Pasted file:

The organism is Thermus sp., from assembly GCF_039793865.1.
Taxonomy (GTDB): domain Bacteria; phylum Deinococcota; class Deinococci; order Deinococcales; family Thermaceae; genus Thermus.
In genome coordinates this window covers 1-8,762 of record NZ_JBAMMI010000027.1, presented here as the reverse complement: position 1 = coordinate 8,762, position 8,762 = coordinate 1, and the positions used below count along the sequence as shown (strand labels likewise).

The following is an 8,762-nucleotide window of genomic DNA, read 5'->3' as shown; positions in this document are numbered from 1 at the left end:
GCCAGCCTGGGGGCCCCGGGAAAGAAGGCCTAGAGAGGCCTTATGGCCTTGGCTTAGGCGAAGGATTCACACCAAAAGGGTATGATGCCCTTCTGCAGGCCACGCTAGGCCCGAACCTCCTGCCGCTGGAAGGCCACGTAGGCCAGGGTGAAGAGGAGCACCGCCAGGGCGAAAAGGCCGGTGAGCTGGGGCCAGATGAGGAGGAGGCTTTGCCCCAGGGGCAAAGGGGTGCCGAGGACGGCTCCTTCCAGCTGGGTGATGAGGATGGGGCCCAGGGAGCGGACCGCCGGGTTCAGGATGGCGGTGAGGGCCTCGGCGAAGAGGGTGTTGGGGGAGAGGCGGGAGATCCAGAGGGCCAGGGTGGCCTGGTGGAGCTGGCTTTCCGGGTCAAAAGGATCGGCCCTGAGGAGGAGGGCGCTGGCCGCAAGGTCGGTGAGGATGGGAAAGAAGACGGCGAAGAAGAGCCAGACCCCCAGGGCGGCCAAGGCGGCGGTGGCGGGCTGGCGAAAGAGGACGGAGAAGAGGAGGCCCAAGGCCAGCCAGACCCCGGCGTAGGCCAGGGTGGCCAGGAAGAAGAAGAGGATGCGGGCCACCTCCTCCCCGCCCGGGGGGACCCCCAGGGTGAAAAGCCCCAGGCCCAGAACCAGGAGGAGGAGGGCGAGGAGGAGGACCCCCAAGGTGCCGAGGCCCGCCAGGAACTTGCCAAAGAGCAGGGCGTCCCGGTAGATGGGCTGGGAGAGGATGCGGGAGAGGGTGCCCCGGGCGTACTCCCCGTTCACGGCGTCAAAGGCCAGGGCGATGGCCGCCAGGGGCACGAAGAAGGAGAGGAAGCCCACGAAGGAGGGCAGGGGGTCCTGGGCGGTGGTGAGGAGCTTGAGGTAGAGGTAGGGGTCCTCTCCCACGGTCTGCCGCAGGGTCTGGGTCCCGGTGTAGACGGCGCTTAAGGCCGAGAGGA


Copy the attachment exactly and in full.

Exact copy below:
The organism is Thermus sp., from assembly GCF_039793865.1.
Taxonomy (GTDB): domain Bacteria; phylum Deinococcota; class Deinococci; order Deinococcales; family Thermaceae; genus Thermus.
In genome coordinates this window covers 1-8,762 of record NZ_JBAMMI010000027.1, presented here as the reverse complement: position 1 = coordinate 8,762, position 8,762 = coordinate 1, and the positions used below count along the sequence as shown (strand labels likewise).

The following is an 8,762-nucleotide window of genomic DNA, read 5'->3' as shown; positions in this document are numbered from 1 at the left end:
GCCAGCCTGGGGGCCCCGGGAAAGAAGGCCTAGAGAGGCCTTATGGCCTTGGCTTAGGCGAAGGATTCACACCAAAAGGGTATGATGCCCTTCTGCAGGCCACGCTAGGCCCGAACCTCCTGCCGCTGGAAGGCCACGTAGGCCAGGGTGAAGAGGAGCACCGCCAGGGCGAAAAGGCCGGTGAGCTGGGGCCAGATGAGGAGGAGGCTTTGCCCCAGGGGCAAAGGGGTGCCGAGGACGGCTCCTTCCAGCTGGGTGATGAGGATGGGGCCCAGGGAGCGGACCGCCGGGTTCAGGATGGCGGTGAGGGCCTCGGCGAAGAGGGTGTTGGGGGAGAGGCGGGAGATCCAGAGGGCCAGGGTGGCCTGGTGGAGCTGGCTTTCCGGGTCAAAAGGATCGGCCCTGAGGAGGAGGGCGCTGGCCGCAAGGTCGGTGAGGATGGGAAAGAAGACGGCGAAGAAGAGCCAGACCCCCAGGGCGGCCAAGGCGGCGGTGGCGGGCTGGCGAAAGAGGACGGAGAAGAGGAGGCCCAAGGCCAGCCAGACCCCGGCGTAGGCCAGGGTGGCCAGGAAGAAGAAGAGGATGCGGGCCACCTCCTCCCCGCCCGGGGGGACCCCCAGGGTGAAAAGCCCCAGGCCCAGAACCAGGAGGAGGAGGGCGAGGAGGAGGACCCCCAAGGTGCCGAGGCCCGCCAGGAACTTGCCAAAGAGCAGGGCGTCCCGGTAGATGGGCTGGGAGAGGATGCGGGAGAGGGTGCCCCGGGCGTACTCCCCGTTCACGGCGTCAAAGGCCAGGGCGATGGCCGCCAGGGGCACGAAGAAGGAGAGGAAGCCCACGAAGGAGGGCAGGGGGTCCTGGGCGGTGGTGAGGAGCTTGAGGTAGAGGTAGGGGTCCTCTCCCACGGTCTGCCGCAGGGTCTGGGTCCCGGTGTAGACGGCGCTTAAGGCCGAGAGGA